Treacherous Coat-tails: Gubernatorial Endorsements and the Presidential Race in Kenya's 2017 Election
Journal of Eastern African Studies Special Issue on Kenya's 2017 Election, Forthcoming
32 Pages Posted: 15 Oct 2018
Date Written: September 23, 2018
Kenya's devolved Constitution complicated existing political dynamics in the country. With the newly-created and highly attractive positions of county governor in particular, down-ticket races became a lot more competitive, forcing parties to make some difficult choices in terms of campaign focus, the apportioning of resources across the ballots, and how to maintain or forge alliances with local leaders whose networks were key to success in the battlegrounds. Presidential candidates found themselves in a precarious position: endorsing governor aspirants in competitive races could lead to a backlash and cost them votes, failure to endorse could signal lack of confidence in key figures and thus potentially jeopardize all six positions on the ballot. This paper derives insights from theories of coat-tail effects and applies them to better understand the relationship between the races for governor and president in Kenya’s 2017 election. I argue that coat-tail effects are conditional on governors receiving clear and public endorsements by the presidential candidates and that effects flow from presidential candidates to governor aspirants in parties’ strongholds, and vice-versa in battleground counties. The incumbent Jubilee party was better able to harness gubernatorial coat-tail effects because of its ability to field single candidates and entice popular local leaders to either join the ticket or stand down in favour of ticket holders. The findings have broader implications for theories of coat-tail effects, campaign strategy, legislative fragmentation, and citizen-politician linkages in settings with personality-based politics and weakly-institutionalised parties.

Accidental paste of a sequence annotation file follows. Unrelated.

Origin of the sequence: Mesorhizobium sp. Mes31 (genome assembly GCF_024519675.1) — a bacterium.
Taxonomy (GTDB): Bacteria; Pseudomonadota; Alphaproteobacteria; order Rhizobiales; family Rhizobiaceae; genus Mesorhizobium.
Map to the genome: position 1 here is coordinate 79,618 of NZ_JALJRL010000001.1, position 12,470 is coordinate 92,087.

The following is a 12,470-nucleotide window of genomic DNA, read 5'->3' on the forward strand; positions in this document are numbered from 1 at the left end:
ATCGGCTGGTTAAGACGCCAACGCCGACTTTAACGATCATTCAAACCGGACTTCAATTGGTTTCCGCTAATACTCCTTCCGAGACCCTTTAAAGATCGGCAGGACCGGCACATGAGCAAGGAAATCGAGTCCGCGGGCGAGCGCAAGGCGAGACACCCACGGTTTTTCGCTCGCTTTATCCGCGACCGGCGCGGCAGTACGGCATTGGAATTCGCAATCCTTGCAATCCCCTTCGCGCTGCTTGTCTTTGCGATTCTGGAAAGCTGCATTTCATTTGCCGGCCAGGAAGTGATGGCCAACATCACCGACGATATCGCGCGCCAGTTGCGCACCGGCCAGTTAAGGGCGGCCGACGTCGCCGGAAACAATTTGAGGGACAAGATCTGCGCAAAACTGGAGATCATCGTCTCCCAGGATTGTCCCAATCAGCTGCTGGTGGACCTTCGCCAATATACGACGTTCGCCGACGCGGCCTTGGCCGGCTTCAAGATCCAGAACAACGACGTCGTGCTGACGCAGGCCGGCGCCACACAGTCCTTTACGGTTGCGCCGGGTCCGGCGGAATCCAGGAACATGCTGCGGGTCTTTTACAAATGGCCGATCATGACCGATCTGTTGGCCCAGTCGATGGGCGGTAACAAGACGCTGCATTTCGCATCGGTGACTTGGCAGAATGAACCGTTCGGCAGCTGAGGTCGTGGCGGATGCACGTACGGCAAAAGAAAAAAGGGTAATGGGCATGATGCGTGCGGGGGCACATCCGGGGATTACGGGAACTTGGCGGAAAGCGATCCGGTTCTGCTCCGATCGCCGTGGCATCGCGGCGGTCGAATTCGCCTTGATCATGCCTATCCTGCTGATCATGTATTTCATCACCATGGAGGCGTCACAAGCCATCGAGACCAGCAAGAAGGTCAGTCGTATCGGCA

Keywords: Coattails, Kenya, Devolution, Elections, Election Campaigns
JEL Classification: O55, R50, R58
Suggested Citation: Suggested Citation